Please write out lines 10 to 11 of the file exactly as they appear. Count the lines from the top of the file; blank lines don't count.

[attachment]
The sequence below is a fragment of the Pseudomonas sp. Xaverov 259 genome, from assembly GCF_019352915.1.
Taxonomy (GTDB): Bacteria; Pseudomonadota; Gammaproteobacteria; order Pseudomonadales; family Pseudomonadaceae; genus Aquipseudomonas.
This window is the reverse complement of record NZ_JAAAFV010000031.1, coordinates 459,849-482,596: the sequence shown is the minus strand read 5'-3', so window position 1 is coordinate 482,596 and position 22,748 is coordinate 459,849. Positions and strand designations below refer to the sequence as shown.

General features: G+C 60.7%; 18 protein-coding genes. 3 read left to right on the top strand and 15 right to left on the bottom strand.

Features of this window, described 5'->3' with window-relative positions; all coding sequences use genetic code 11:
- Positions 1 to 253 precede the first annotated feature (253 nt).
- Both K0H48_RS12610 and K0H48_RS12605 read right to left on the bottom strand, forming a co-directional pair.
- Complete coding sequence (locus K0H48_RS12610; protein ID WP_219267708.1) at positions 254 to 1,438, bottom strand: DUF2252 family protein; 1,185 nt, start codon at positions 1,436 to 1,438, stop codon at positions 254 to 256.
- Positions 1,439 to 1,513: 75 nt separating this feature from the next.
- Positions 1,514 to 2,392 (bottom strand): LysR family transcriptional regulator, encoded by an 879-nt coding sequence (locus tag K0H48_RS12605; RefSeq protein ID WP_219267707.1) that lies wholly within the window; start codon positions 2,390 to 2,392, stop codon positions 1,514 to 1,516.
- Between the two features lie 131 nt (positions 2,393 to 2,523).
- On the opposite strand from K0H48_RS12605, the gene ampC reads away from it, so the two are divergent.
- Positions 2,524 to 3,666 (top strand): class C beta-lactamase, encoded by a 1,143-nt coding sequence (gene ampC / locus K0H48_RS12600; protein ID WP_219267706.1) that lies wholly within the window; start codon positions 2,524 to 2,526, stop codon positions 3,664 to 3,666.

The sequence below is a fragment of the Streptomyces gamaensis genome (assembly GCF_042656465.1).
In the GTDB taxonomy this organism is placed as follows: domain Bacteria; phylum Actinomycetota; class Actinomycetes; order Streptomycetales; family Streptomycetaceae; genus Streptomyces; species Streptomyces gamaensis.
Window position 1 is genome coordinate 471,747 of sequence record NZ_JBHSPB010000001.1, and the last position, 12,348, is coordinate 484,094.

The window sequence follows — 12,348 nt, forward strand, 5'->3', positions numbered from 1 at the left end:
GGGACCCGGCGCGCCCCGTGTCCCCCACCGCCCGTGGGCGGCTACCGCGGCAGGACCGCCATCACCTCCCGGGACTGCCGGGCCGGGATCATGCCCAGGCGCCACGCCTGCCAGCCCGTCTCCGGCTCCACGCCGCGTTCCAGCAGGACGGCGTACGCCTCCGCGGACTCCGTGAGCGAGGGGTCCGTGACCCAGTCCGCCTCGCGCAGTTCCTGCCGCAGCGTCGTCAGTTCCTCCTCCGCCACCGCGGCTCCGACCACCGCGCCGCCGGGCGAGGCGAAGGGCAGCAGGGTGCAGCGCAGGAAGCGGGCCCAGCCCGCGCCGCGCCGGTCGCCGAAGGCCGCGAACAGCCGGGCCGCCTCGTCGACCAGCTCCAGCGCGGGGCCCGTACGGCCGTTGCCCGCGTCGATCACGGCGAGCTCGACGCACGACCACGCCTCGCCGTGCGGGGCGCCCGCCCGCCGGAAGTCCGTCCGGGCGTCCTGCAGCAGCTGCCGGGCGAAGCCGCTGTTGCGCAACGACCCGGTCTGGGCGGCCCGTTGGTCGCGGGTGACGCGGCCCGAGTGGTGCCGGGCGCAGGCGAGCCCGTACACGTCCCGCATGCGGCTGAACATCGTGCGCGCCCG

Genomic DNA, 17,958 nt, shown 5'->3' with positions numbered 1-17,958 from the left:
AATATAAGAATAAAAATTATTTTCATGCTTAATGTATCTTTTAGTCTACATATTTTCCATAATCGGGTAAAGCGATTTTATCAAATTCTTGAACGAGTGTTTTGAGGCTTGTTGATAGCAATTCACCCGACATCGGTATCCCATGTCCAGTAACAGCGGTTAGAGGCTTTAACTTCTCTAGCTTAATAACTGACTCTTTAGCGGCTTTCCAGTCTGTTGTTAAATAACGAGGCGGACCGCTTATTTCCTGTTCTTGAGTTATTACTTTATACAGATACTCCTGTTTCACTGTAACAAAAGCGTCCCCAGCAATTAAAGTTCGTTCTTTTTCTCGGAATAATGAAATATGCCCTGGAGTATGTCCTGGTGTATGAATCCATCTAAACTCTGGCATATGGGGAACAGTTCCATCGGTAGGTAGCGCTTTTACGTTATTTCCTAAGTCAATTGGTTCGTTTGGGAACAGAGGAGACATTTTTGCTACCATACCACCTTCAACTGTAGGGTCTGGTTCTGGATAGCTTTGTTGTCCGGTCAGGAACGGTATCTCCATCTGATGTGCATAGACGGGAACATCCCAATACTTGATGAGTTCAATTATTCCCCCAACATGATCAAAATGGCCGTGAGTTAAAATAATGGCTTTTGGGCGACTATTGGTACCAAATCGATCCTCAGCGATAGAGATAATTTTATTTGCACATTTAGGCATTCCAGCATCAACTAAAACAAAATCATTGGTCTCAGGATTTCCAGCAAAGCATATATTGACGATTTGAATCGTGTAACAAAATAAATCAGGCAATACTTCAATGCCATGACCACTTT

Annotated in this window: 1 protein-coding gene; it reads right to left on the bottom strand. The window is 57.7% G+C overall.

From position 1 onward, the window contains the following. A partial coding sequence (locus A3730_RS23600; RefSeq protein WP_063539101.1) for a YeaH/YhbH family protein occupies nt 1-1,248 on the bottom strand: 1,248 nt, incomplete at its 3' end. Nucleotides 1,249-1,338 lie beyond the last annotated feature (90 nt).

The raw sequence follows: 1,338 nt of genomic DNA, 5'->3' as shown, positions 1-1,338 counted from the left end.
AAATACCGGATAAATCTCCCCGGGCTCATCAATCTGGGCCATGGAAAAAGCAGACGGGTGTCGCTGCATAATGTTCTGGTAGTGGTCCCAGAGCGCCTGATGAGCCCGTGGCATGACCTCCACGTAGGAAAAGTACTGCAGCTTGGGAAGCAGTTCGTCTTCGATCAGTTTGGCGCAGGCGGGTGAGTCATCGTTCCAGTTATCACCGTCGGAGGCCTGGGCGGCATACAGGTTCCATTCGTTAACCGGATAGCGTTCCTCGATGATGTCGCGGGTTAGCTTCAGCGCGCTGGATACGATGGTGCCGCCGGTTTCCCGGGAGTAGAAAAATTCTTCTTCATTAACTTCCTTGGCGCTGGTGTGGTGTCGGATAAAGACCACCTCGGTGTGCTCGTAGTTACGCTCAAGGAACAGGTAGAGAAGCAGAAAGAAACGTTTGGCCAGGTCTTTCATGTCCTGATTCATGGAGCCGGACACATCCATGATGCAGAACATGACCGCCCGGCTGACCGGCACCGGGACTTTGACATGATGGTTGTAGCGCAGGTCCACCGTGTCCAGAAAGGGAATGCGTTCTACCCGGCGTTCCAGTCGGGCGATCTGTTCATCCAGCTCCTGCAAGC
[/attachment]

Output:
- Positions 1,514 to 2,392 (bottom strand): LysR family transcriptional regulator, encoded by an 879-nt coding sequence (locus tag K0H48_RS12605; RefSeq protein ID WP_219267707.1) that lies wholly within the window; start codon positions 2,390 to 2,392, stop codon positions 1,514 to 1,516.
- Between the two features lie 131 nt (positions 2,393 to 2,523).